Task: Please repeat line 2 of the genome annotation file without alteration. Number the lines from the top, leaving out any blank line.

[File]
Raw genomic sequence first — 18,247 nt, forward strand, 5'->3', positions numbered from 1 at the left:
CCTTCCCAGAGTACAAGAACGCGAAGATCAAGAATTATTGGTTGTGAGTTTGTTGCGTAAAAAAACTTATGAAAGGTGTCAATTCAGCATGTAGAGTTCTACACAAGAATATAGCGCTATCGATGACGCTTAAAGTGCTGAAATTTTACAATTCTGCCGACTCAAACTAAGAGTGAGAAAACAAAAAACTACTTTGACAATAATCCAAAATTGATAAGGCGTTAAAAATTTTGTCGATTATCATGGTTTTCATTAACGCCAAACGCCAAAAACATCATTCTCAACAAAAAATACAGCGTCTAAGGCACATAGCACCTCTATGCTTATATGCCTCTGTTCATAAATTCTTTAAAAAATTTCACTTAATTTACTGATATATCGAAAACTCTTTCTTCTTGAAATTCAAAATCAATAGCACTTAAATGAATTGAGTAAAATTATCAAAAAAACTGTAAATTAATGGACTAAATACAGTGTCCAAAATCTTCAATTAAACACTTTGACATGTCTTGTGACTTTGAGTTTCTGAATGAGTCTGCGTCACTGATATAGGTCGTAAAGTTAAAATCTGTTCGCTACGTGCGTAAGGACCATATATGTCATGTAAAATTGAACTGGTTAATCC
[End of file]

CCTTCCCAGAGTACAAGAACGCGAAGATCAAGAATTATTGGTTGTGAGTTTGTTGCGTAAAAAAACTTATGAAAGGTGTCAATTCAGCATGTAGAGTTCTACACAAGAATATAGCGCTATCGATGACGCTTAAAGTGCTGAAATTTTACAATTCTGCCGACTCAAACTAAGAGTGAGAAAACAAAAAACTACTTTGACAATAATCCAAAATTGATAAGGCGTTAAAAATTTTGTCGATTATCATGGTTTTCATTAACGCCAAACGCCAAAAACATCATTCTCAACAAAAAATACAGCGTCTAAGGCACATAGCACCTCTATGCTTATATGCCTCTGTTCATAAATTCTTTAAAAAATTTCACTTAATTTACTGATATATCGAAAACTCTTTCTTCTTGAAATTCAAAATCAATAGCACTTAAATGAATTGAGTAAAATTATCAAAAAAACTGTAAATTAATGGACTAAATACAGTGTCCAAAATCTTCAATTAAACACTTTGACATGTCTTGTGACTTTGAGTTTCTGAATGAGTCTGCGTCACTGATATAGGTCGTAAAGTTAAAATCTGTTCGCTACGTGCGTAAGGACCATATATGTCATGTAAAATTGAACTGGTTAATCC